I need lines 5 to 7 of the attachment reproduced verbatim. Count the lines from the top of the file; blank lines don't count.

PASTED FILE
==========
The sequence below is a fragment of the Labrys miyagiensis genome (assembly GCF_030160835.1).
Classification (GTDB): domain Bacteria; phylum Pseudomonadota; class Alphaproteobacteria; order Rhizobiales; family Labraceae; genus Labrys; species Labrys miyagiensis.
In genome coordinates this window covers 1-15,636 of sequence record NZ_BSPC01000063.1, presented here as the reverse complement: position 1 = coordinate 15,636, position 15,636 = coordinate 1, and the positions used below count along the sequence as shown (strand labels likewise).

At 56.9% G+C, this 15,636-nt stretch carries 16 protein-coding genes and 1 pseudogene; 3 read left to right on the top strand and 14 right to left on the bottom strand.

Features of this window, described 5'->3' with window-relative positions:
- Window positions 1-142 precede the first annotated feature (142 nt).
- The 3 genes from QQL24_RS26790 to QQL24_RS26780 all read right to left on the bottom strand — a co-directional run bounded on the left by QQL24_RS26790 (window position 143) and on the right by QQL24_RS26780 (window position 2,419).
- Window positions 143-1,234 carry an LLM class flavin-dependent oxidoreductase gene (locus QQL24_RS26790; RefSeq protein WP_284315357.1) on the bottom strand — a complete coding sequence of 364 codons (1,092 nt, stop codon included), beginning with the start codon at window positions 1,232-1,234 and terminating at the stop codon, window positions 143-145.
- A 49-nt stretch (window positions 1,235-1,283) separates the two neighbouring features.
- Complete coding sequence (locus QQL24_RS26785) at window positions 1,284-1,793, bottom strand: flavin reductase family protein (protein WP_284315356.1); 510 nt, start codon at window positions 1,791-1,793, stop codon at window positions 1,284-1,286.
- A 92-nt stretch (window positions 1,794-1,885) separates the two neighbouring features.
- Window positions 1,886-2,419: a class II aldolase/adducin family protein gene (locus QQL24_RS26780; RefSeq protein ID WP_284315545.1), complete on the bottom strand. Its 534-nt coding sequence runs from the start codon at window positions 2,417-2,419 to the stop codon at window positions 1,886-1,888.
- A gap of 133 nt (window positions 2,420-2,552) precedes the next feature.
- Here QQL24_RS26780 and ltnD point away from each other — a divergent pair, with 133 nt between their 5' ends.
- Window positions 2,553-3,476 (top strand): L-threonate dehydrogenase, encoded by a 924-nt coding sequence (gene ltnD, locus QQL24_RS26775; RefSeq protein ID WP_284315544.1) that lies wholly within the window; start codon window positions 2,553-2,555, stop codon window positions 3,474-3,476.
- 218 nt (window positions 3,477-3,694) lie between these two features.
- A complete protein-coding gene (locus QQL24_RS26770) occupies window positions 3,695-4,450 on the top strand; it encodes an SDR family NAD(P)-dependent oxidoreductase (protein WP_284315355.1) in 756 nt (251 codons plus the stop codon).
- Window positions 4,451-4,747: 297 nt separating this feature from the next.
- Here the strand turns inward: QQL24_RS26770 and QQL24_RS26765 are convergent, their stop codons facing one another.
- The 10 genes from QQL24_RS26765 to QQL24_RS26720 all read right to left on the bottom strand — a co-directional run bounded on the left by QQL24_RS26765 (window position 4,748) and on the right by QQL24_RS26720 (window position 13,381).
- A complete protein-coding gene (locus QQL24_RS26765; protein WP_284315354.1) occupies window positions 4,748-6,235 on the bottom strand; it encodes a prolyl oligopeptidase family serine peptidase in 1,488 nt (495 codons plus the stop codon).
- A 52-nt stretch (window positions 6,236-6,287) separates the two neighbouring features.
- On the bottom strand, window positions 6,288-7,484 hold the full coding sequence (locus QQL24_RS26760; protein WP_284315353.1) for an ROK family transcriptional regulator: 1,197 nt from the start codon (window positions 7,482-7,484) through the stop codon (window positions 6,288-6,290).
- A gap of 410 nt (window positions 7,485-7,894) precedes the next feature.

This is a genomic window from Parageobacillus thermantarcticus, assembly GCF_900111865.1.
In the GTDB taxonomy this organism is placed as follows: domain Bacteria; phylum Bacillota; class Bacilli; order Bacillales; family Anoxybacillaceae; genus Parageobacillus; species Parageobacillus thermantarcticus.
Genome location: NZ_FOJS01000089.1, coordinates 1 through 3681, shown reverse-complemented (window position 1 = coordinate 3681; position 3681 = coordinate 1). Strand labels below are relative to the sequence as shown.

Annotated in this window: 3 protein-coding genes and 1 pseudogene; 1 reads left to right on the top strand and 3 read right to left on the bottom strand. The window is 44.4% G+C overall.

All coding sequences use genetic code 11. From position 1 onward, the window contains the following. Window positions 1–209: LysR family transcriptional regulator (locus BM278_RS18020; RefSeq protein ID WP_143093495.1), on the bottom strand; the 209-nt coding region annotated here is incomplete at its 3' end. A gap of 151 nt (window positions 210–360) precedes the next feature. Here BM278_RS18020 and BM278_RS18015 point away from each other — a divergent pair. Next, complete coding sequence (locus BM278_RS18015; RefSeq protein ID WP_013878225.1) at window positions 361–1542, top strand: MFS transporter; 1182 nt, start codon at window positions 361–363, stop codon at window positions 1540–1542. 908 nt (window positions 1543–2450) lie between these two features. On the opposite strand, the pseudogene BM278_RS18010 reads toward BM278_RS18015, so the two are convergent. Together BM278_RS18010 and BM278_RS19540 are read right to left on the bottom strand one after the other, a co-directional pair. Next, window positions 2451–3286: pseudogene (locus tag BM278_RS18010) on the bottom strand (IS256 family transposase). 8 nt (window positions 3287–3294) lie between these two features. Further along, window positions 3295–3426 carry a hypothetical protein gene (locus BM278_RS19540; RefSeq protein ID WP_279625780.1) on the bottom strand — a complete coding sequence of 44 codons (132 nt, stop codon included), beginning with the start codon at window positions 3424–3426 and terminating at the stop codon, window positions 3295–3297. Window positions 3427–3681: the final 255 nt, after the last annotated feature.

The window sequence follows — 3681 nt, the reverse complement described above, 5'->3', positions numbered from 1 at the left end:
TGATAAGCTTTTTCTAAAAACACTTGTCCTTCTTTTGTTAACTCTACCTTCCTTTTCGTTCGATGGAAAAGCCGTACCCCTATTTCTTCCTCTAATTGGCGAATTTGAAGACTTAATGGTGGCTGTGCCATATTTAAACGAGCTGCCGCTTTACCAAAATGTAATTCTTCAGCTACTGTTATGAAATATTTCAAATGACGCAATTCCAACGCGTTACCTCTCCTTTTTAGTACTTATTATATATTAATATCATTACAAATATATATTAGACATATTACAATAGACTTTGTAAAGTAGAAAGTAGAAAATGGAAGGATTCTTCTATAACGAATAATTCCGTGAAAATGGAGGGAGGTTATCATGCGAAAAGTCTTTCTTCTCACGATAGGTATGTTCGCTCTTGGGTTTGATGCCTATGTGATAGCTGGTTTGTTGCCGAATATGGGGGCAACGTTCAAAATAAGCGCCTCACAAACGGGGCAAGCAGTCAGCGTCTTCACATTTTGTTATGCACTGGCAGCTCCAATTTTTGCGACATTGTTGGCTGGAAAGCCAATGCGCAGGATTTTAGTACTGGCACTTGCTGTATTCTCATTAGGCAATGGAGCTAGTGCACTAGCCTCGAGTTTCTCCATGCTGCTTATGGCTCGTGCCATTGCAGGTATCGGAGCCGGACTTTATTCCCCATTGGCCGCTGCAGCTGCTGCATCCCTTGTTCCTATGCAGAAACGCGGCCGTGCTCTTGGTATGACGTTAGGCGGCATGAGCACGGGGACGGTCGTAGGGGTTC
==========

Features of this window, described 5'->3' with window-relative positions:
- Window positions 1-142 precede the first annotated feature (142 nt).
- The 3 genes from QQL24_RS26790 to QQL24_RS26780 all read right to left on the bottom strand — a co-directional run bounded on the left by QQL24_RS26790 (window position 143) and on the right by QQL24_RS26780 (window position 2,419).